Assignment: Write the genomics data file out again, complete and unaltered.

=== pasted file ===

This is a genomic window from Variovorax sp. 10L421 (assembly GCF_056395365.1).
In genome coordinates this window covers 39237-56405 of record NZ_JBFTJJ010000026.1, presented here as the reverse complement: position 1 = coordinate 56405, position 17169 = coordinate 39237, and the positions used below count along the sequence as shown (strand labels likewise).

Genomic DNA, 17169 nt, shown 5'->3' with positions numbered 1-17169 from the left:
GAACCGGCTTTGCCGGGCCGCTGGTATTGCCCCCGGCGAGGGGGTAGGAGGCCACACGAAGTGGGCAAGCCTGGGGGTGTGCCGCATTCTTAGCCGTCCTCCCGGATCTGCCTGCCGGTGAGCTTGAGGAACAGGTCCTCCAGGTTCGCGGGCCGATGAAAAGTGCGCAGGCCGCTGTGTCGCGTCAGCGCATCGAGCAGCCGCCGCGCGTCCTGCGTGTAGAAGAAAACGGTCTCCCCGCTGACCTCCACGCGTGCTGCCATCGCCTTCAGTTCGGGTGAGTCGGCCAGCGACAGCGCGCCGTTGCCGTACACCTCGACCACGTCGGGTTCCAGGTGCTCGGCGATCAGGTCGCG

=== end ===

This is a genomic window from Variovorax sp. 10L421 (assembly GCF_056395365.1).
In genome coordinates this window covers 39237-56405 of record NZ_JBFTJJ010000026.1, presented here as the reverse complement: position 1 = coordinate 56405, position 17169 = coordinate 39237, and the positions used below count along the sequence as shown (strand labels likewise).

Genomic DNA, 17169 nt, shown 5'->3' with positions numbered 1-17169 from the left:
GAACCGGCTTTGCCGGGCCGCTGGTATTGCCCCCGGCGAGGGGGTAGGAGGCCACACGAAGTGGGCAAGCCTGGGGGTGTGCCGCATTCTTAGCCGTCCTCCCGGATCTGCCTGCCGGTGAGCTTGAGGAACAGGTCCTCCAGGTTCGCGGGCCGATGAAAAGTGCGCAGGCCGCTGTGTCGCGTCAGCGCATCGAGCAGCCGCCGCGCGTCCTGCGTGTAGAAGAAAACGGTCTCCCCGCTGACCTCCACGCGTGCTGCCATCGCCTTCAGTTCGGGTGAGTCGGCCAGCGACAGCGCGCCGTTGCCGTACACCTCGACCACGTCGGGTTCCAGGTGCTCGGCGATCAGGTCGCG